2. Communities by Service
Microsoft's communities are built around the XBox LIVE online service. Players meet on a session-by-session basis, within particular products, as governed by the network system itself. The amount of vitriol spewed from players' mouths could make sailors weep; this is not a community built on kindness, but instead is a kinship of frequently changing anonymity and particular behavior governed by the title being played.
Facebook games operate in the same manner. The titles themselves feed on the nature of the network on which they are played. Pigs given to your farm are plentiful because they came from your many connections. Whether it's a coin, aid to defeat a dragon, or a new mafia member, the success of each title depends on the nature of the network.
Understanding the way these communities operate within the service will reveal companies like Zynga, which had great successes from the mere copying of titles. They applied that network strength to those copies, which naturally reinforced communities.
3. Communities by Product
Communities around the product are great for investors because they're so easy to identify.
Gamers happen to be extremely creative. If you want to know whether a community for an MMO or particular console franchise is strong enough to bring in good sales in the future, simply type in the game's name into the art site, deviantart.
If you see plenty of hand-drawn pieces or people wearing costumes that remind you of the game's art, you have a winner on your hands. There's a curiously true joke that your game has reached a respectable level if it has inspired fan art from the community.
Determine the Winners
Some community managers are doing the work for you, telling you about the amazing murals Guild Wars 2 players are painting in their own bedrooms. Follow them on Twitter and Reddit. Look for the best Skylanders instructional video to find out that stores are selling out of toys, that customers are voraciously looking for more.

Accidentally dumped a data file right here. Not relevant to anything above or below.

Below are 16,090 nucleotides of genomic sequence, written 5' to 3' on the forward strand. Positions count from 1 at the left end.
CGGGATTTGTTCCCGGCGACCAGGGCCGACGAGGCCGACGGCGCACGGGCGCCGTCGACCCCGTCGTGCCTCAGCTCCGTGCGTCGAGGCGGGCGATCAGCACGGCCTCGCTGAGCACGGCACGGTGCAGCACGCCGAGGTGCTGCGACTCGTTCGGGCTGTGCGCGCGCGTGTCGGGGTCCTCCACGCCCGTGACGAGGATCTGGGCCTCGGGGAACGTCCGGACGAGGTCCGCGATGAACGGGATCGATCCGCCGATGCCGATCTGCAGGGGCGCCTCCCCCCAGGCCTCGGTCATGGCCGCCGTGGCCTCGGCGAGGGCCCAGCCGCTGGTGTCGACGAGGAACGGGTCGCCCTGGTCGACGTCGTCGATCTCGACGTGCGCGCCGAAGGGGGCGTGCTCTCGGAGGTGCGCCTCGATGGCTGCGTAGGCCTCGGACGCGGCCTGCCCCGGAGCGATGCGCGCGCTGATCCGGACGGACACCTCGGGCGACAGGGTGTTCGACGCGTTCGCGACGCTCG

The best thing about communities in games is that they reinforce themselves. They judge themselves by how many views or Likes they've gotten with a passion that matches most marketers paid to do the same.
If you can find thousands of community works, prospective customers can too. That means more newcomers building an even larger community toward an even more successful stock.
dfavela has shares in Activision Blizzard. The Motley Fool owns shares of Activision Blizzard, Facebook, and Microsoft. Motley Fool newsletter services recommend Activision Blizzard and Facebook. Try any of our Foolish newsletter services free for 30 days. We Fools may not all hold the same opinions, but we all believe that considering a diverse range of insights makes us better investors. The Motley Fool has a disclosure policy.If you have questions about this post or the Fool’s blog network, click here for information.